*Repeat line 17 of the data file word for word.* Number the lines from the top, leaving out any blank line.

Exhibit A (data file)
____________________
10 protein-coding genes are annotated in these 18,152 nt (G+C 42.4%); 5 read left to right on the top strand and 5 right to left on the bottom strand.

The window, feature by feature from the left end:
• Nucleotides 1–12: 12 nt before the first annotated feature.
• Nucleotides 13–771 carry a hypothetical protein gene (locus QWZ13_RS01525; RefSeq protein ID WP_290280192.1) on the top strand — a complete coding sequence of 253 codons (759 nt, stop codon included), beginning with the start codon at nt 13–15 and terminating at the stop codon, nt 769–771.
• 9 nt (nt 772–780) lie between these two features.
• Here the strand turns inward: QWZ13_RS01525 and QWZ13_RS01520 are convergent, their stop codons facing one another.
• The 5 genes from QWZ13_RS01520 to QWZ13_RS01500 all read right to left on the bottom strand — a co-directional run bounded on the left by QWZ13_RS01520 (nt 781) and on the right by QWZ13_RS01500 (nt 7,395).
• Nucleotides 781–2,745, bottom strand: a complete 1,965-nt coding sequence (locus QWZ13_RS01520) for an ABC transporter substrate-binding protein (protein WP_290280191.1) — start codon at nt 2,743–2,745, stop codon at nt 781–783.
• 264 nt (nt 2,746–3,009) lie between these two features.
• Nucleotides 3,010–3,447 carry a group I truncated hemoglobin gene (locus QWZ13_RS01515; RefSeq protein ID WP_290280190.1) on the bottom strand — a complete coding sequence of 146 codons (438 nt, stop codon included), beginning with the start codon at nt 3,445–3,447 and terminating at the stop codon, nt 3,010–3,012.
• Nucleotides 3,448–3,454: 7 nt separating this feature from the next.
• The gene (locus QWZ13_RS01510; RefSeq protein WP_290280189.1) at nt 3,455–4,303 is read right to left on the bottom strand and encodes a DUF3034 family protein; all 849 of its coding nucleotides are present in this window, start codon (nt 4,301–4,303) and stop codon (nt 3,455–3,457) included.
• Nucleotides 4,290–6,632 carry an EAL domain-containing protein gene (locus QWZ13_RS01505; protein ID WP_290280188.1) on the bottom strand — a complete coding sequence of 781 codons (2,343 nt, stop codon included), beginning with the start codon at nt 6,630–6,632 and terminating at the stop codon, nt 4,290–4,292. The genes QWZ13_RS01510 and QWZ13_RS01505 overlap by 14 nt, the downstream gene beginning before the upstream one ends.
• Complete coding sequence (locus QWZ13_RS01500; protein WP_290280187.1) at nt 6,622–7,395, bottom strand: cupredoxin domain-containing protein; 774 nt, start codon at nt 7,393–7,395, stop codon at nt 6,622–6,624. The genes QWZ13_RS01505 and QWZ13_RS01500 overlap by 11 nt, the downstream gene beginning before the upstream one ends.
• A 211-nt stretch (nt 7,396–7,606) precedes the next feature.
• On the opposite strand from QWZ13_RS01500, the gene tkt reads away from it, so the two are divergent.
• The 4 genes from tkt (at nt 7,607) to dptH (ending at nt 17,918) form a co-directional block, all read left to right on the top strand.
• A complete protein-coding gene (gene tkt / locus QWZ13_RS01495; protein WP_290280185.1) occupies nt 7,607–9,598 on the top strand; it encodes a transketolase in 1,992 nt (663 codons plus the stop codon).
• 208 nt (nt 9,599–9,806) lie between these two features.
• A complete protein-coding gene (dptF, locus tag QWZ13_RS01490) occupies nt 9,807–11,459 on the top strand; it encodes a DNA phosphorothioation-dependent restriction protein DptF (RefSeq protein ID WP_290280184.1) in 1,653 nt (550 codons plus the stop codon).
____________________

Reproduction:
• The 4 genes from tkt (at nt 7,607) to dptH (ending at nt 17,918) form a co-directional block, all read left to right on the top strand.